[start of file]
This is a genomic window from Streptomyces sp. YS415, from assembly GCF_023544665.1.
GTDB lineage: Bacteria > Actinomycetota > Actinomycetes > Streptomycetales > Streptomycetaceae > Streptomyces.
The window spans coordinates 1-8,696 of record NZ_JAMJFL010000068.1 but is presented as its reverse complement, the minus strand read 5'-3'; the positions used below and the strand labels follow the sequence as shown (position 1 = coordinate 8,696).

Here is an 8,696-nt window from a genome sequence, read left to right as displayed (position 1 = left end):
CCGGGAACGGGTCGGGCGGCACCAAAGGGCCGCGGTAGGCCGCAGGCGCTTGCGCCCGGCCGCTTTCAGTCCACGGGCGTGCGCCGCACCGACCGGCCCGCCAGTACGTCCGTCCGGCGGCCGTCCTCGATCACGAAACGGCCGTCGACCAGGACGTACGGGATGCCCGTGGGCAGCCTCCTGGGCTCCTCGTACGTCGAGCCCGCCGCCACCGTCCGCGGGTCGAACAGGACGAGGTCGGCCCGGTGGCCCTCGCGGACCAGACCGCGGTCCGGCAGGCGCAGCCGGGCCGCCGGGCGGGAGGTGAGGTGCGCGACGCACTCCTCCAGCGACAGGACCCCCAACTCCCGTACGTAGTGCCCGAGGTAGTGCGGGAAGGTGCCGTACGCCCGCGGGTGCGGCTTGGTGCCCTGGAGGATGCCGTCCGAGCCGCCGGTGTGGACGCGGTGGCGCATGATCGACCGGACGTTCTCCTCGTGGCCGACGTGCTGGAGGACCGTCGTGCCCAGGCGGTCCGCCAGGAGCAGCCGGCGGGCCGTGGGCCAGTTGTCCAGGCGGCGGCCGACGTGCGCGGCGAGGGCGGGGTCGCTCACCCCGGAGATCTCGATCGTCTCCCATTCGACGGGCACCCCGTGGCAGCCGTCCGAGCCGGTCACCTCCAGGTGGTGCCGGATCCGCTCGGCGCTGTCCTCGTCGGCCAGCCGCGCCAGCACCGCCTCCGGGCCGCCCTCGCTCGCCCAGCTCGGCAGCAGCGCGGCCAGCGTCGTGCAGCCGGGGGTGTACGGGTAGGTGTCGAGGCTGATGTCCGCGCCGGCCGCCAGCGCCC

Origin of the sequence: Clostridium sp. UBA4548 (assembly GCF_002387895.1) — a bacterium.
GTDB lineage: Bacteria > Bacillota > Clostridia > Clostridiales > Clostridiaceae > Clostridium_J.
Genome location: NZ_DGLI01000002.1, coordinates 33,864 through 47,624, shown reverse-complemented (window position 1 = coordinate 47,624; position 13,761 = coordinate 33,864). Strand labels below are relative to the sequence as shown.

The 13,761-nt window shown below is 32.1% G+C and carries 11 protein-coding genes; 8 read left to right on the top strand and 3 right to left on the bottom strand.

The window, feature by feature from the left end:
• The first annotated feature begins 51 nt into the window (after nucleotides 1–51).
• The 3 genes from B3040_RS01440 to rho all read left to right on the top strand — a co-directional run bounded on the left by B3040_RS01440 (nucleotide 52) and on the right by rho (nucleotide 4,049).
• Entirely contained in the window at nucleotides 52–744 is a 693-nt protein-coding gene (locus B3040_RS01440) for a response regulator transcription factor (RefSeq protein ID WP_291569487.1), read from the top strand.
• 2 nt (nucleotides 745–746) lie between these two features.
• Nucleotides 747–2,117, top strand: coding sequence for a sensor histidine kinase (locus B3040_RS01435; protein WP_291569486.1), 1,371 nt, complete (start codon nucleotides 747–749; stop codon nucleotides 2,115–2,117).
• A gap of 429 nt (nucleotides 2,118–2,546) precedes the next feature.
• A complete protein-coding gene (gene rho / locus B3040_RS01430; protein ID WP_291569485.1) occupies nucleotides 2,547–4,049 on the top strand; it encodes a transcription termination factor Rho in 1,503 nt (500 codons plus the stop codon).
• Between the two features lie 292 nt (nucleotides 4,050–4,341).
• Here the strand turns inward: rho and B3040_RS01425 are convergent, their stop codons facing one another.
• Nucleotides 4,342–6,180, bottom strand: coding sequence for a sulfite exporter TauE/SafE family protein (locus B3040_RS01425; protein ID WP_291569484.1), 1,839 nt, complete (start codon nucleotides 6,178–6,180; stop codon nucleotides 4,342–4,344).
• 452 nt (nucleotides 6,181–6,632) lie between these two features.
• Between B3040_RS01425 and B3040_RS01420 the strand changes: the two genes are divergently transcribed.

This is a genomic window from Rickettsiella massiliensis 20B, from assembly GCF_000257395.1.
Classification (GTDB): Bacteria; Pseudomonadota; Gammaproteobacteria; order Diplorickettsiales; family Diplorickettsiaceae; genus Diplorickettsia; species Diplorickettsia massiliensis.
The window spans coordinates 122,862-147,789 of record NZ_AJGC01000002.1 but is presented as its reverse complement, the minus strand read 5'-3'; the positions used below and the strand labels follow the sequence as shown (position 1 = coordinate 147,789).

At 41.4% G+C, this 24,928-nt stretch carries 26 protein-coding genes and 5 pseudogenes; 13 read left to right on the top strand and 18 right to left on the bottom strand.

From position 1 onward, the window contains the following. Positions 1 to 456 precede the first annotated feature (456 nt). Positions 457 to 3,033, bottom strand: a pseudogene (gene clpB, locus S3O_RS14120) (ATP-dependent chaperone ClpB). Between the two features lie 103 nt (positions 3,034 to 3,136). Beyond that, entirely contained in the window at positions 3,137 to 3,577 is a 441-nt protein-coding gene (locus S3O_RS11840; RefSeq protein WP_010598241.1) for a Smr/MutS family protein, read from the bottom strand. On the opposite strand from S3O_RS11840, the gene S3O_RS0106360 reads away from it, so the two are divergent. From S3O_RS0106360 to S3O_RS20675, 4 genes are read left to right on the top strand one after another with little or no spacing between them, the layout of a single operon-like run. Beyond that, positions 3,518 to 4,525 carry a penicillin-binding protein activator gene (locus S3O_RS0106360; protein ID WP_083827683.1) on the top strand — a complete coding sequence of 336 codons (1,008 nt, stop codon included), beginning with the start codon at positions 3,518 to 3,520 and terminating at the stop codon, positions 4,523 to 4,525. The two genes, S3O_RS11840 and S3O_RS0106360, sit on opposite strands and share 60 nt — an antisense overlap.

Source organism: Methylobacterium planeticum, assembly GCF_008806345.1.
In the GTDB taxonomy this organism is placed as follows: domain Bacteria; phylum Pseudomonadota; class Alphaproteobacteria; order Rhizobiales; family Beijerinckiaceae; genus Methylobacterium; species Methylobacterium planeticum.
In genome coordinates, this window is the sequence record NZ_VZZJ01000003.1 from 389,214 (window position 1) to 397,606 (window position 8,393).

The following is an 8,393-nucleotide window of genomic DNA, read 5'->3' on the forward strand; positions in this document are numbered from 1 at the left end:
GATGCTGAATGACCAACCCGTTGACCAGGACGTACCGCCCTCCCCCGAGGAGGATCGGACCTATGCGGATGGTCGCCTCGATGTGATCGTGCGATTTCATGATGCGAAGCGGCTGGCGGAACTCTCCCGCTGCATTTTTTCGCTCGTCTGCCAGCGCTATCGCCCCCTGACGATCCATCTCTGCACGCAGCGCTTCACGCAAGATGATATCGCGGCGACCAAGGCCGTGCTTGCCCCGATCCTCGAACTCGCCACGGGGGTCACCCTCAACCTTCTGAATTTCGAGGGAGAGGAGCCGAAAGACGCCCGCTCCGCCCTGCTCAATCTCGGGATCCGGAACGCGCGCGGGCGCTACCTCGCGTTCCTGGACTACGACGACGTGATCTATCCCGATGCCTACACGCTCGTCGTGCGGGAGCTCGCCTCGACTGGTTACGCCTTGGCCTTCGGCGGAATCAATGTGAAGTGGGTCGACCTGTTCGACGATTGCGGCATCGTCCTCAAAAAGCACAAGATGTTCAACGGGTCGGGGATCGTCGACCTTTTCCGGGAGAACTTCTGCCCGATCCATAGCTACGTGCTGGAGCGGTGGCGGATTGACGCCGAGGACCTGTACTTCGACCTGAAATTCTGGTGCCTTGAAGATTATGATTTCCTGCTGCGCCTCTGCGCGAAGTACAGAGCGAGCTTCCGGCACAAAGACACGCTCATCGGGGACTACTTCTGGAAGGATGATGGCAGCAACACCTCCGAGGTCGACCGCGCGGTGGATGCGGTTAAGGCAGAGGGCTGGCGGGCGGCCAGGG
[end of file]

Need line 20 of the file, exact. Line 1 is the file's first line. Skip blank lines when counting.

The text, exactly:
• Nucleotides 4,342–6,180, bottom strand: coding sequence for a sulfite exporter TauE/SafE family protein (locus B3040_RS01425; protein ID WP_291569484.1), 1,839 nt, complete (start codon nucleotides 6,178–6,180; stop codon nucleotides 4,342–4,344).